WHAT’S A LUNKER STRUCTURE?
LUNKER structures are crib-like, wooden structures installed along the toe of a stream bank to create overhead cover and resting areas for fish. These structures were originally developed in Wisconsin for trout stream habitat improvement projects, but have been found to work well as bank protection devices. A LUNKER structure consists of two planks with wooden spacers nailed between them. Additional planks are then nailed across the spacers perpendicular and crib like structure is formed.
LUNKER structures were developed after years of experience with other, less successful structures to stabilize streambanks, and provide habitat and cover for fish. Oak blocks, made from short sections of tree trunks, are used as spacers. Oak planks are nailed to the tops and bottoms of the blocks, forming stringers which tie into the stream bank at right angles. Oak planks are then nailed to the top and bottom of the stringer boards. These boards parallel the stream bank. The whole structure forms a crib, which can be constructed on shore and moved be a crawler-loader to the installation site in the stream. The structure is anchored by driving lengths of reinforcing rod through predrilled holes in the structures and then into the streambed.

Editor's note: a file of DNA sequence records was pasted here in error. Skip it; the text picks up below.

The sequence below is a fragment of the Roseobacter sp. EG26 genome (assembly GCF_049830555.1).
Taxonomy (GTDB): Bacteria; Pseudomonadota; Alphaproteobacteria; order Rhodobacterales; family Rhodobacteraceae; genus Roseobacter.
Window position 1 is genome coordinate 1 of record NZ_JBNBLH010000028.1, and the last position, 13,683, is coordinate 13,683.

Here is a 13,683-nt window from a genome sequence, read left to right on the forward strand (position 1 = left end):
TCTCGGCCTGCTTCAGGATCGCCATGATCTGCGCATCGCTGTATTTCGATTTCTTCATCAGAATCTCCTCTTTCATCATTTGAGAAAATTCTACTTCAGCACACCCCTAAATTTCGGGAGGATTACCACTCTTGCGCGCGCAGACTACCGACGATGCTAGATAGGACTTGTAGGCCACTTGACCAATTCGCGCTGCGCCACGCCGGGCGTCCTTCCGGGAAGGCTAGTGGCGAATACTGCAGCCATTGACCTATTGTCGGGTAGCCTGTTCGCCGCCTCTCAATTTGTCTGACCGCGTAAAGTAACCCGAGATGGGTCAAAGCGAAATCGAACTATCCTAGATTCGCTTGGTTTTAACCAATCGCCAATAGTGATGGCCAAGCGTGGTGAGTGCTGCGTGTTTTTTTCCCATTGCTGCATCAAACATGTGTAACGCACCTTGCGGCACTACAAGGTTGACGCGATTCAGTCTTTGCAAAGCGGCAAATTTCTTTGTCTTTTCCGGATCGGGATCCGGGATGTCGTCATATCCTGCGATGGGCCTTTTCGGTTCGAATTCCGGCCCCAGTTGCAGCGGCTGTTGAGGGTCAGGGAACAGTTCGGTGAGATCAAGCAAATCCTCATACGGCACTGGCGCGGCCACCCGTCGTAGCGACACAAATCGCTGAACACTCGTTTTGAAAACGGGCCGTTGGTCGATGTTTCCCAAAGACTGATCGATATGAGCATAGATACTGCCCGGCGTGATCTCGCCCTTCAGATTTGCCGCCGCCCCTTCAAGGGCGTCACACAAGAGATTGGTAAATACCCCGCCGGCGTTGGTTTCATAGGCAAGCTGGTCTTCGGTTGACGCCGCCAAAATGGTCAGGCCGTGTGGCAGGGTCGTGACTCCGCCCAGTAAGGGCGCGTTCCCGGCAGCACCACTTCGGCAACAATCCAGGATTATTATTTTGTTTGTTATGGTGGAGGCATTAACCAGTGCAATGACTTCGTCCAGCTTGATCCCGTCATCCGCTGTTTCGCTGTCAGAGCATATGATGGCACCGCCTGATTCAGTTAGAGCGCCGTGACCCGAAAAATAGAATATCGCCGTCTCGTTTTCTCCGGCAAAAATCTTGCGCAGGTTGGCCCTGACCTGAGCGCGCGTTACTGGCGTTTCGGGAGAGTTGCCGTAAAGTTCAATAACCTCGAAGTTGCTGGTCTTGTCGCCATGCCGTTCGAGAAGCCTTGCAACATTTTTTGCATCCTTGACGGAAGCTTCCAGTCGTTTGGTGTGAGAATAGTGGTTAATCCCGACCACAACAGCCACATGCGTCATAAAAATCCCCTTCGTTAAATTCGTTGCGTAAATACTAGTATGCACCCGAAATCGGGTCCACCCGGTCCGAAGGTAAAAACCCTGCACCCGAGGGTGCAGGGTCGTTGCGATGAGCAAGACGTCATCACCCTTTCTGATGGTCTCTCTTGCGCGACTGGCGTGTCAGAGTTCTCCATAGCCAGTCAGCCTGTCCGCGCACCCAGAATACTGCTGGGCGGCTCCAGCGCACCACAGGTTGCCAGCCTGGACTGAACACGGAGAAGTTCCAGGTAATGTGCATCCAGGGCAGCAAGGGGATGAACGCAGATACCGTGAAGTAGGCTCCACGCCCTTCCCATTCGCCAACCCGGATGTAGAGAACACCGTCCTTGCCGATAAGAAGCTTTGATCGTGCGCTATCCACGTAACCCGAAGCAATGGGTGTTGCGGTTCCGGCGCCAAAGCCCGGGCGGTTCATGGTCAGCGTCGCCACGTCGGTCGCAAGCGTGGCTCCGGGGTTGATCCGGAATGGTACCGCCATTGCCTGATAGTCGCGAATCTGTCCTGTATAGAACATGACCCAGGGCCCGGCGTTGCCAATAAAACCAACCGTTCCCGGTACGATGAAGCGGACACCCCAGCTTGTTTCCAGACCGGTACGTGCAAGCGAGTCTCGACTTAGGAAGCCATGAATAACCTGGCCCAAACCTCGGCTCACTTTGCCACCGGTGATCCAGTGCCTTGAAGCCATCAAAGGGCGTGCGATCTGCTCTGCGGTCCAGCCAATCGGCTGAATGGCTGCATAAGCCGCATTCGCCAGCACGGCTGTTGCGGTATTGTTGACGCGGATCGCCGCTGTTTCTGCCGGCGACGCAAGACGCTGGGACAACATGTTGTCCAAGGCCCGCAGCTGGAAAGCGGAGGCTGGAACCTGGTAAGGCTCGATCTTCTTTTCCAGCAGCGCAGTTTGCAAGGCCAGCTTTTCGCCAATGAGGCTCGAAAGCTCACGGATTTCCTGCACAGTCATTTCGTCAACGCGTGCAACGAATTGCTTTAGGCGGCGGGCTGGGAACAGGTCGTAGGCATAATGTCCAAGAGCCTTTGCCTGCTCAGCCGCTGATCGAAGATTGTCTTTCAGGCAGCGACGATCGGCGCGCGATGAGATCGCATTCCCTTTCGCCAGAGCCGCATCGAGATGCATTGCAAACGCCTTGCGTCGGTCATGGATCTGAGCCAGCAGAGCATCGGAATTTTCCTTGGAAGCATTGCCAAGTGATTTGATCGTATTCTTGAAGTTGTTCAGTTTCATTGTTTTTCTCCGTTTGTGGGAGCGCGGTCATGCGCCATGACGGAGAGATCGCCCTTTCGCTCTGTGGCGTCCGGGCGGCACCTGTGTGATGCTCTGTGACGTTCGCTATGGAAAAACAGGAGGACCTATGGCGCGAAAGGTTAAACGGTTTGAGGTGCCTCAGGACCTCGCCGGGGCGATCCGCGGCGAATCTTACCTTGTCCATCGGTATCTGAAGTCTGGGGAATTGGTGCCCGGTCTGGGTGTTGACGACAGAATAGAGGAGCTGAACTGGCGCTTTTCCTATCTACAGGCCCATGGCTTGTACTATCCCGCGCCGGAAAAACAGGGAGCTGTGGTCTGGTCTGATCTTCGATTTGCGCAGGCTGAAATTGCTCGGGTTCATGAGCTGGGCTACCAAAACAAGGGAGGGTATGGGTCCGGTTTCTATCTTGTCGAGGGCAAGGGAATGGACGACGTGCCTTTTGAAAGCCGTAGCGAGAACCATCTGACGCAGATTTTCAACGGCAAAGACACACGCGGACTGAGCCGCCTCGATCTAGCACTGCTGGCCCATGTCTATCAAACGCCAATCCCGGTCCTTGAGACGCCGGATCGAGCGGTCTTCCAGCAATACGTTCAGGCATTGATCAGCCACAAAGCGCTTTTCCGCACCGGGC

Once the structure is placed in the stream, it can easily be moved into place by two people. The top of the structure should be level, and at least 6″ below the surface of the water. When the structure is in its final location, a maul is used to drive the reinforcing rods into the streambed so the tops of the rods are flush with the tops of the planks.
When the structure is secure, face rock (large rocks with flat bottoms and faces) is placed on top of it. After all of the face rock has been placed, the area around the structures is backfilled with additional rock. Ideally, enough rock should be placed to the level of the normal high water mark. Rock should also be placed upstream and downstream of the structures to form a continuous line of rock around the outside bend of the stream.
Soil is bulldozed and raked over the top of the rocks to the edge of the face rocks. Sod scraped from the stream bank is placed along the outer 2-3′ of the structure (this will prevent erosion of soil until the seed becomes established). The area is then raked smooth and seeded down.
Because the water current flows through the LUNKER structure, no silting occurs at the lower end. The oak spacers also block the current enough to provide several resting places for trout in each structure.
After installation of LUNKER structures, stream banks that once had severe erosion, silted stream beds, and overly wide channels, blend into the natural setting and last a lifetime.